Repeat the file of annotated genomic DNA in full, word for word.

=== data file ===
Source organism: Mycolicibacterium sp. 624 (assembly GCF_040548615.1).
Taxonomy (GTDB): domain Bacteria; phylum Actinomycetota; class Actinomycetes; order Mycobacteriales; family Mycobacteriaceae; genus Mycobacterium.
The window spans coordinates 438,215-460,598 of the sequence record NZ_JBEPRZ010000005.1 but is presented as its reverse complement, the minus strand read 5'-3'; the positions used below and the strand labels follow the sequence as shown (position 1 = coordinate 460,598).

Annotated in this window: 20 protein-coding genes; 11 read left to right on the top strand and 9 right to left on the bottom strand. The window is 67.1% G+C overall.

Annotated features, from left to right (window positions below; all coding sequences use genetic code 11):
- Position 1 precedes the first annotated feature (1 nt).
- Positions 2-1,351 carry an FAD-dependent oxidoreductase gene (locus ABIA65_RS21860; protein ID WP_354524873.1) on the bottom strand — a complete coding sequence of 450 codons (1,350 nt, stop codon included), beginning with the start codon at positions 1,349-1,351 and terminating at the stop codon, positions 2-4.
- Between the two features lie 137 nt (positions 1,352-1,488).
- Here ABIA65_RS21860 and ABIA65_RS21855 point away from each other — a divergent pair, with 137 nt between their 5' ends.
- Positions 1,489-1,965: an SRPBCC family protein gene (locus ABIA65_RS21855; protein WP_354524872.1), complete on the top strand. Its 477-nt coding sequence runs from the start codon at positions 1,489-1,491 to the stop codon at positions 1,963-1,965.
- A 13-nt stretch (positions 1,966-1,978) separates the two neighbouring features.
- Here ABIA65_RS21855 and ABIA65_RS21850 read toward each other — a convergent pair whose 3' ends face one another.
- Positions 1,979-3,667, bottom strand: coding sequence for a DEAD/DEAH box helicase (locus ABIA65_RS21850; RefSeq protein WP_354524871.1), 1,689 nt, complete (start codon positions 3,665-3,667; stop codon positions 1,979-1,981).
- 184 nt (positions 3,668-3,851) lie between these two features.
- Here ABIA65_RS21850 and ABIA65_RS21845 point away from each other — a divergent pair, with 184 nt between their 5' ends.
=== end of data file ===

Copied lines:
Source organism: Mycolicibacterium sp. 624 (assembly GCF_040548615.1).
Taxonomy (GTDB): domain Bacteria; phylum Actinomycetota; class Actinomycetes; order Mycobacteriales; family Mycobacteriaceae; genus Mycobacterium.
The window spans coordinates 438,215-460,598 of the sequence record NZ_JBEPRZ010000005.1 but is presented as its reverse complement, the minus strand read 5'-3'; the positions used below and the strand labels follow the sequence as shown (position 1 = coordinate 460,598).

Annotated in this window: 20 protein-coding genes; 11 read left to right on the top strand and 9 right to left on the bottom strand. The window is 67.1% G+C overall.

Annotated features, from left to right (window positions below; all coding sequences use genetic code 11):
- Position 1 precedes the first annotated feature (1 nt).
- Positions 2-1,351 carry an FAD-dependent oxidoreductase gene (locus ABIA65_RS21860; protein ID WP_354524873.1) on the bottom strand — a complete coding sequence of 450 codons (1,350 nt, stop codon included), beginning with the start codon at positions 1,349-1,351 and terminating at the stop codon, positions 2-4.
- Between the two features lie 137 nt (positions 1,352-1,488).
- Here ABIA65_RS21860 and ABIA65_RS21855 point away from each other — a divergent pair, with 137 nt between their 5' ends.
- Positions 1,489-1,965: an SRPBCC family protein gene (locus ABIA65_RS21855; protein WP_354524872.1), complete on the top strand. Its 477-nt coding sequence runs from the start codon at positions 1,489-1,491 to the stop codon at positions 1,963-1,965.
- A 13-nt stretch (positions 1,966-1,978) separates the two neighbouring features.
- Here ABIA65_RS21855 and ABIA65_RS21850 read toward each other — a convergent pair whose 3' ends face one another.
- Positions 1,979-3,667, bottom strand: coding sequence for a DEAD/DEAH box helicase (locus ABIA65_RS21850; RefSeq protein WP_354524871.1), 1,689 nt, complete (start codon positions 3,665-3,667; stop codon positions 1,979-1,981).
- 184 nt (positions 3,668-3,851) lie between these two features.
- Here ABIA65_RS21850 and ABIA65_RS21845 point away from each other — a divergent pair, with 184 nt between their 5' ends.